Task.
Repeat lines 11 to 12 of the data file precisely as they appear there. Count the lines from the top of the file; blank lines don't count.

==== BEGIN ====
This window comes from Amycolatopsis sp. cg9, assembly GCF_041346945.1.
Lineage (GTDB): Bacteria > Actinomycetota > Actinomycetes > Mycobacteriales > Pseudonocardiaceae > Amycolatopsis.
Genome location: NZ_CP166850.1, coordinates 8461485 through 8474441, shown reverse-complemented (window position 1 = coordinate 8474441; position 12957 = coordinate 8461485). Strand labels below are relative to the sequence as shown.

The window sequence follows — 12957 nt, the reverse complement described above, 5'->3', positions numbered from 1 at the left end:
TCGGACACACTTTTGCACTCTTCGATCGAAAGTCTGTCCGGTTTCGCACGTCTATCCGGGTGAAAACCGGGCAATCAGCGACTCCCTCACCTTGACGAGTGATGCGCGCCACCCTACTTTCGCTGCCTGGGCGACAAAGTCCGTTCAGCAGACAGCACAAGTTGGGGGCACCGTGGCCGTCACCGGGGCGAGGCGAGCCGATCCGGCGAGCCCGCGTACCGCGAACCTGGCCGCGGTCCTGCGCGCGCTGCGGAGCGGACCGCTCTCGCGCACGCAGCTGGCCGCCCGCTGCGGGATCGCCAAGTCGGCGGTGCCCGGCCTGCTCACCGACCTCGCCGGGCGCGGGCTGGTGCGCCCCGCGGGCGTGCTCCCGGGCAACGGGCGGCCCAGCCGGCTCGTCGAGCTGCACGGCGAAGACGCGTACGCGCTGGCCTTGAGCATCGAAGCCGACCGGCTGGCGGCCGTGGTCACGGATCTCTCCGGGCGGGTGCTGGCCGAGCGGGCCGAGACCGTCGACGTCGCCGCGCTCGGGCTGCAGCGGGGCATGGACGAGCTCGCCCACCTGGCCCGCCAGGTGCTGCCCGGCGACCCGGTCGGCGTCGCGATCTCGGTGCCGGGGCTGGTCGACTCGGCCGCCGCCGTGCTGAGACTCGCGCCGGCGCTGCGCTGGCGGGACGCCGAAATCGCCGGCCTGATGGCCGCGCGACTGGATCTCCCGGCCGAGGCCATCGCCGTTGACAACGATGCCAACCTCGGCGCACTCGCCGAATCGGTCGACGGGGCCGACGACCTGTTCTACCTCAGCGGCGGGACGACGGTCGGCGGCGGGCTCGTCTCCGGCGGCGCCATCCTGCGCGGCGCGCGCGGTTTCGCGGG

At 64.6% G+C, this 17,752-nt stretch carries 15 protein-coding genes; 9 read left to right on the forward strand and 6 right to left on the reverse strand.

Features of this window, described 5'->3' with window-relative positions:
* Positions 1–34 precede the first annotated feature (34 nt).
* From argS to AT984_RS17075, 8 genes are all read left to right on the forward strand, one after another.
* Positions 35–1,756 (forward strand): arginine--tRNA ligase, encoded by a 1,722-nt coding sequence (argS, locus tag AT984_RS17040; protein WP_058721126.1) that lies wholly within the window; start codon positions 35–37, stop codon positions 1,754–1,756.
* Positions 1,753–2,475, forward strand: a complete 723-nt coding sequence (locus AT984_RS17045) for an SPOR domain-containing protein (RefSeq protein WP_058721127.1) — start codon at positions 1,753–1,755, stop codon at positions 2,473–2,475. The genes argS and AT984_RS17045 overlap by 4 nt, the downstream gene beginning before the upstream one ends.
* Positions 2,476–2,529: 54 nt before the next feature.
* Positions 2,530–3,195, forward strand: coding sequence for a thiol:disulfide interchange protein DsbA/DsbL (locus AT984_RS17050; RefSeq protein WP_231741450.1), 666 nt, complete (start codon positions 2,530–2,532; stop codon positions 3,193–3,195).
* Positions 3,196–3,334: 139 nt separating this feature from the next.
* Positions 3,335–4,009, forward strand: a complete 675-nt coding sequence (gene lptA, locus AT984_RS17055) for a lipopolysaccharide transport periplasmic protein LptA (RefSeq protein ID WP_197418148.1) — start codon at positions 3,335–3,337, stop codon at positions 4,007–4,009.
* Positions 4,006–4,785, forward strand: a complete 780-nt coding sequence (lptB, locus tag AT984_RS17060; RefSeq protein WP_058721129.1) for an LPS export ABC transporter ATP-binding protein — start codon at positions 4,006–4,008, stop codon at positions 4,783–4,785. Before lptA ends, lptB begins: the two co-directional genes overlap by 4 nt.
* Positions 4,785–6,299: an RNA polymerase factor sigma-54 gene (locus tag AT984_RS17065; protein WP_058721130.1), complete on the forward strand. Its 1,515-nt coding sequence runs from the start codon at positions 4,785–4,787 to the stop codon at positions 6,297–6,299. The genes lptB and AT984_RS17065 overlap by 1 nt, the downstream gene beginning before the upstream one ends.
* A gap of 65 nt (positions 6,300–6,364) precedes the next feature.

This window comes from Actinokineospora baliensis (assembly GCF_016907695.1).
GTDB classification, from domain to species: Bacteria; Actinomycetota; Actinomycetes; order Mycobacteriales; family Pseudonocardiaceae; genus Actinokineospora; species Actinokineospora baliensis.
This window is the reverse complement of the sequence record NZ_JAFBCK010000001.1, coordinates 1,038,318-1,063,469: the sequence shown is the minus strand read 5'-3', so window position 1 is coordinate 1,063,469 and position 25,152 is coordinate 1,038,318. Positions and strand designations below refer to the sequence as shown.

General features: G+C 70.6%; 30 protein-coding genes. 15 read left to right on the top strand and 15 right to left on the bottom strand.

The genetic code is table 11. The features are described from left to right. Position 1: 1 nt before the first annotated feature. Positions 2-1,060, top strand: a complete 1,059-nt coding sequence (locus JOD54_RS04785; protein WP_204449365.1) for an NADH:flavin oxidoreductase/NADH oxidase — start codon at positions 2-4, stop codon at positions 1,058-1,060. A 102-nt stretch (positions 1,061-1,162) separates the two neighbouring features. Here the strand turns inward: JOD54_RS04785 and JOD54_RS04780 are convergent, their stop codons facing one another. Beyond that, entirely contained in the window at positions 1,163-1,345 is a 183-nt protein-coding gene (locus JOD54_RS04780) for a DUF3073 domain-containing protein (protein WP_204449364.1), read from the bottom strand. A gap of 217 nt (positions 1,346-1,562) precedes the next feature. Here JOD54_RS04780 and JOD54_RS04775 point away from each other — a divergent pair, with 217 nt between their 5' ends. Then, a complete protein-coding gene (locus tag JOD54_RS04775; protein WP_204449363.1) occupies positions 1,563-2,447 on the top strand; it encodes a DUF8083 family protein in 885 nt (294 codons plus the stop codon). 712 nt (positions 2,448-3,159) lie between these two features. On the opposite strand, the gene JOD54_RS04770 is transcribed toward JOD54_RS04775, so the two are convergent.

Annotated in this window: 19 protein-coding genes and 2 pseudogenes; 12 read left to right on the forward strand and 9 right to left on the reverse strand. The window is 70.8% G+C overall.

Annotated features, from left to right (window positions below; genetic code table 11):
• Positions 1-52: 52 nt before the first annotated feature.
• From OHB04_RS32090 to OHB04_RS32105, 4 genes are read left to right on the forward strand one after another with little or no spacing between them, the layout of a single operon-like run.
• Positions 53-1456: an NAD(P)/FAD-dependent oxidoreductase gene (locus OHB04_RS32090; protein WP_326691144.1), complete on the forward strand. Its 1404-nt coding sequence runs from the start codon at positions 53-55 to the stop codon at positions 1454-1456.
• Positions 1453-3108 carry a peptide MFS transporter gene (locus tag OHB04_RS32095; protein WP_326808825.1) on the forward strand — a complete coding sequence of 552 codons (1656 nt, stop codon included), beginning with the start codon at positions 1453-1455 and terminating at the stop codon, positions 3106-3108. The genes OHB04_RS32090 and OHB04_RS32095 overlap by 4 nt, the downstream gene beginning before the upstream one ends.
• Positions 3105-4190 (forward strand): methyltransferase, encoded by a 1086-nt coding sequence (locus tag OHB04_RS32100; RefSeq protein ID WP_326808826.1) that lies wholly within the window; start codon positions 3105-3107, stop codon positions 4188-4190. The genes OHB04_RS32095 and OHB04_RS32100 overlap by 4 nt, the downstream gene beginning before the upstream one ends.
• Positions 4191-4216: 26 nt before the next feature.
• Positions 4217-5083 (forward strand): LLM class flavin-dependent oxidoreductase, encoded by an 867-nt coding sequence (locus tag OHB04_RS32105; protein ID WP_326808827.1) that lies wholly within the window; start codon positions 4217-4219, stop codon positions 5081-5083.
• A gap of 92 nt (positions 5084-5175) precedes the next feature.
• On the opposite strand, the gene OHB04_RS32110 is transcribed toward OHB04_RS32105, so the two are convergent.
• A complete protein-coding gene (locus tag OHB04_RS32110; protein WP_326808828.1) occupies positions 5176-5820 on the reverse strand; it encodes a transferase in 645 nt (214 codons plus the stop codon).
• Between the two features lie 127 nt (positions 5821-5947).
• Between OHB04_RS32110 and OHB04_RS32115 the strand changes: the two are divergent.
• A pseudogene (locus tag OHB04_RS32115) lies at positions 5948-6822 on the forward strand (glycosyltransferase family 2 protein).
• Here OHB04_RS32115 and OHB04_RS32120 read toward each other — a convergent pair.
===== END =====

* Positions 1,753–2,475, forward strand: a complete 723-nt coding sequence (locus AT984_RS17045) for an SPOR domain-containing protein (RefSeq protein WP_058721127.1) — start codon at positions 1,753–1,755, stop codon at positions 2,473–2,475. The genes argS and AT984_RS17045 overlap by 4 nt, the downstream gene beginning before the upstream one ends.
* Positions 2,476–2,529: 54 nt before the next feature.